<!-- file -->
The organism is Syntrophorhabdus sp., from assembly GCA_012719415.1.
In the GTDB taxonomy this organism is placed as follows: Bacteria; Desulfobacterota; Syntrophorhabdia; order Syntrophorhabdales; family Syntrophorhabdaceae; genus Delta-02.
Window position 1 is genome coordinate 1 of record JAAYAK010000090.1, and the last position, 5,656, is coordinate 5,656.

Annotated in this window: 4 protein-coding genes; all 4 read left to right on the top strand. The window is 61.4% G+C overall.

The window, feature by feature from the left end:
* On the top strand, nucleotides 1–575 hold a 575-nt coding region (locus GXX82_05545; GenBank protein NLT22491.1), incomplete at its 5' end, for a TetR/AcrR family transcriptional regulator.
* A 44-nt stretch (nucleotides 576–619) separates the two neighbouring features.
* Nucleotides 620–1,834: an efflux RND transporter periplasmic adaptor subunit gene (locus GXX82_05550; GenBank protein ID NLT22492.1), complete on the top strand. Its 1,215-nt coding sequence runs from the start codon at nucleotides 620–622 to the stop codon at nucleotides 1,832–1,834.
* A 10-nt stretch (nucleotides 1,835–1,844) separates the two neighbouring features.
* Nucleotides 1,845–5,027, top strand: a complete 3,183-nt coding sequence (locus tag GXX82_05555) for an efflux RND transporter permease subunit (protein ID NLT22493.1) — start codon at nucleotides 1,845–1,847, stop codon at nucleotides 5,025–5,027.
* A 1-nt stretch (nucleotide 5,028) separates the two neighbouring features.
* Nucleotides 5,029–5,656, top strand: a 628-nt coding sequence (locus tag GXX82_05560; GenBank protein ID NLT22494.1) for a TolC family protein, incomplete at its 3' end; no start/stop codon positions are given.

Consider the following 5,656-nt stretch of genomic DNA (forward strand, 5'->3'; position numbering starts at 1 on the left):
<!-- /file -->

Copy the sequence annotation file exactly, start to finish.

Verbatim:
The organism is Syntrophorhabdus sp., from assembly GCA_012719415.1.
In the GTDB taxonomy this organism is placed as follows: Bacteria; Desulfobacterota; Syntrophorhabdia; order Syntrophorhabdales; family Syntrophorhabdaceae; genus Delta-02.
Window position 1 is genome coordinate 1 of record JAAYAK010000090.1, and the last position, 5,656, is coordinate 5,656.

Annotated in this window: 4 protein-coding genes; all 4 read left to right on the top strand. The window is 61.4% G+C overall.

The window, feature by feature from the left end:
* On the top strand, nucleotides 1–575 hold a 575-nt coding region (locus GXX82_05545; GenBank protein NLT22491.1), incomplete at its 5' end, for a TetR/AcrR family transcriptional regulator.
* A 44-nt stretch (nucleotides 576–619) separates the two neighbouring features.
* Nucleotides 620–1,834: an efflux RND transporter periplasmic adaptor subunit gene (locus GXX82_05550; GenBank protein ID NLT22492.1), complete on the top strand. Its 1,215-nt coding sequence runs from the start codon at nucleotides 620–622 to the stop codon at nucleotides 1,832–1,834.
* A 10-nt stretch (nucleotides 1,835–1,844) separates the two neighbouring features.
* Nucleotides 1,845–5,027, top strand: a complete 3,183-nt coding sequence (locus tag GXX82_05555) for an efflux RND transporter permease subunit (protein ID NLT22493.1) — start codon at nucleotides 1,845–1,847, stop codon at nucleotides 5,025–5,027.
* A 1-nt stretch (nucleotide 5,028) separates the two neighbouring features.
* Nucleotides 5,029–5,656, top strand: a 628-nt coding sequence (locus tag GXX82_05560; GenBank protein ID NLT22494.1) for a TolC family protein, incomplete at its 3' end; no start/stop codon positions are given.

Consider the following 5,656-nt stretch of genomic DNA (forward strand, 5'->3'; position numbering starts at 1 on the left):